Date of Award

4-2012

Degree Name

Master of Arts

Department

Psychology

First Advisor

Dr. Ron Van Houten

Access Setting

Masters Thesis-Open Access

Abstract

Pedestrian safety remains a serious concern at busy non-signaled intersections in large metropolitan cities across the nation, because many drivers fail to stop or yield to pedestrians at marked crosswalks. Past evaluated devices either have obtained marginal effects during evaluation or are limited in availability, such as the High Intensity Activated Crosswalk (HAWK) beacon and the Rectangular Rapid Flash Beacon (RRFB), due to installation and maintenance costs. 3D pavement illusions have been previously studied in transportation application; however no formal evaluations have examined the effectiveness of 3D pavement illusions on motorist yielding behavior. A multiple baseline study was conducted across two uncontrolled crosswalks sites. Following a baseline condition, an in pavement "Look for Pedestrians" message marking was placed in advance of the crosswalk. Next, 3D pavement illusions were added to the pavement marking message. The pavement marking message increased yielding behavior and the initial installation of the 3D illusions were effective at increasing yielding further, however over time the novelty of the 3D pavement illusions reduced motorist yielding back to the previous pavement message only condition.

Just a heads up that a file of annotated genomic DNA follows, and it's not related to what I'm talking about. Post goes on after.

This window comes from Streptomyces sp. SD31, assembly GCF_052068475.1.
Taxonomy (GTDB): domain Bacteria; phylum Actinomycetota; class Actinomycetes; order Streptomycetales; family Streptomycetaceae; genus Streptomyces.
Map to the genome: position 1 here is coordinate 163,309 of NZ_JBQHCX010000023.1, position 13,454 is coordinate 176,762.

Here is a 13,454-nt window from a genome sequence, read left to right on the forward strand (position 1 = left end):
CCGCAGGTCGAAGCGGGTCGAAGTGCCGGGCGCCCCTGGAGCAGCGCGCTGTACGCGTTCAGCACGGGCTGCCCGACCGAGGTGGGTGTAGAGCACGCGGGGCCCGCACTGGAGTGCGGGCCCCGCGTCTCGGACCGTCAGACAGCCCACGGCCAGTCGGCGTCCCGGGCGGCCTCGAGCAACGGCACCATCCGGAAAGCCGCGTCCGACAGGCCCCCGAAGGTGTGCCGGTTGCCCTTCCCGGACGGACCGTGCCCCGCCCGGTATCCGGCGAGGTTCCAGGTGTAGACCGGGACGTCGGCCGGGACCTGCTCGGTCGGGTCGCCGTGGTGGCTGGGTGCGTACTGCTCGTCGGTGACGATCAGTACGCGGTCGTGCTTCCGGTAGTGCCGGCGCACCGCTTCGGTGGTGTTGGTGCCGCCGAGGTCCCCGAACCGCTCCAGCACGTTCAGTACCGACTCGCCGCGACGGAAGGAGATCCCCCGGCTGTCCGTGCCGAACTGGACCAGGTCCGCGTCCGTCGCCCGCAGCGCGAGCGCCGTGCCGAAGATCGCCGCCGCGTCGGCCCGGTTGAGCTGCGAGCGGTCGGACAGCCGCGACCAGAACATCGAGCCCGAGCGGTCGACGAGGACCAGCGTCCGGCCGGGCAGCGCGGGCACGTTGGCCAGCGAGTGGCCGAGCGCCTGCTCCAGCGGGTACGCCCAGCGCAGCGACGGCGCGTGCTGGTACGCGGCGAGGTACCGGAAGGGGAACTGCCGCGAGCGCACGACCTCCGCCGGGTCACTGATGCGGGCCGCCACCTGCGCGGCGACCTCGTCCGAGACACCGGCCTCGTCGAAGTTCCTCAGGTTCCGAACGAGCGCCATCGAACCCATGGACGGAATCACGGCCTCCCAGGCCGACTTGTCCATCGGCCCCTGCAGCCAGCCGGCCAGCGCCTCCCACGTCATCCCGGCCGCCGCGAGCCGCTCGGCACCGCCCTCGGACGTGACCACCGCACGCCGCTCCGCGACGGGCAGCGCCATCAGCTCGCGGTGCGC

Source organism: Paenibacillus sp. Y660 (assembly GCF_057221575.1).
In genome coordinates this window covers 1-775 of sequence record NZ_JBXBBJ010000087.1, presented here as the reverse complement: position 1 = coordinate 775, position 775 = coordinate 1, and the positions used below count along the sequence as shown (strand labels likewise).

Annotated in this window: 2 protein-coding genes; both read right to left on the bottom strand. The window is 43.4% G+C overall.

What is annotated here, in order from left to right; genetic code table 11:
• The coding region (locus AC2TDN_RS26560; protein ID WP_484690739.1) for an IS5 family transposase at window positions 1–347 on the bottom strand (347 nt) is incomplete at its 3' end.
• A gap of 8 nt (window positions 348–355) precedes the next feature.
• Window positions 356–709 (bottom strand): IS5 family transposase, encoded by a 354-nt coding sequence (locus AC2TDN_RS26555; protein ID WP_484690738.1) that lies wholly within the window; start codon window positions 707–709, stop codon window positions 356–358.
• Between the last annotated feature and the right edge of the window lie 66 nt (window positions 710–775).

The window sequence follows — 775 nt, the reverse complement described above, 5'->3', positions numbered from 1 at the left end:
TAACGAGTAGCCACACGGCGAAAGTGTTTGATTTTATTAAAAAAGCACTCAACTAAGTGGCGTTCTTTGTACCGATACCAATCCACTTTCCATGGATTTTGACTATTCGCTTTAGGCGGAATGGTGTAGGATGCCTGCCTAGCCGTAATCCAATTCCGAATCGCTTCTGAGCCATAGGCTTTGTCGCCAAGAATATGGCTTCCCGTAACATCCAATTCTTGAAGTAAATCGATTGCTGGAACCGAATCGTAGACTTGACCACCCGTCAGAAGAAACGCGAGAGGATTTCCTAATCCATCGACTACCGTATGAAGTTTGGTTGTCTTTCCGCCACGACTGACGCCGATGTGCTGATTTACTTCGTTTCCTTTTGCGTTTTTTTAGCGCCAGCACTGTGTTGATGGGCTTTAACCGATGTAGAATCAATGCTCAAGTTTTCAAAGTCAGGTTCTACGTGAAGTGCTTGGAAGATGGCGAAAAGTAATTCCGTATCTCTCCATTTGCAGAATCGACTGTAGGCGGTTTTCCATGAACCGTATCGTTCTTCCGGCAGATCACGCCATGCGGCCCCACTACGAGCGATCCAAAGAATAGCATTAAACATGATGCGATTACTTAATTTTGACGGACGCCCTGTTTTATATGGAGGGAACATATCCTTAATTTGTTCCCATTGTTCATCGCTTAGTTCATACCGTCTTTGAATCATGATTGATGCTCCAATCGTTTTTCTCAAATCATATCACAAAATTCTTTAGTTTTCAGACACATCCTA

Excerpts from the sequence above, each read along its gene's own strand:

Included in

Psychology Commons

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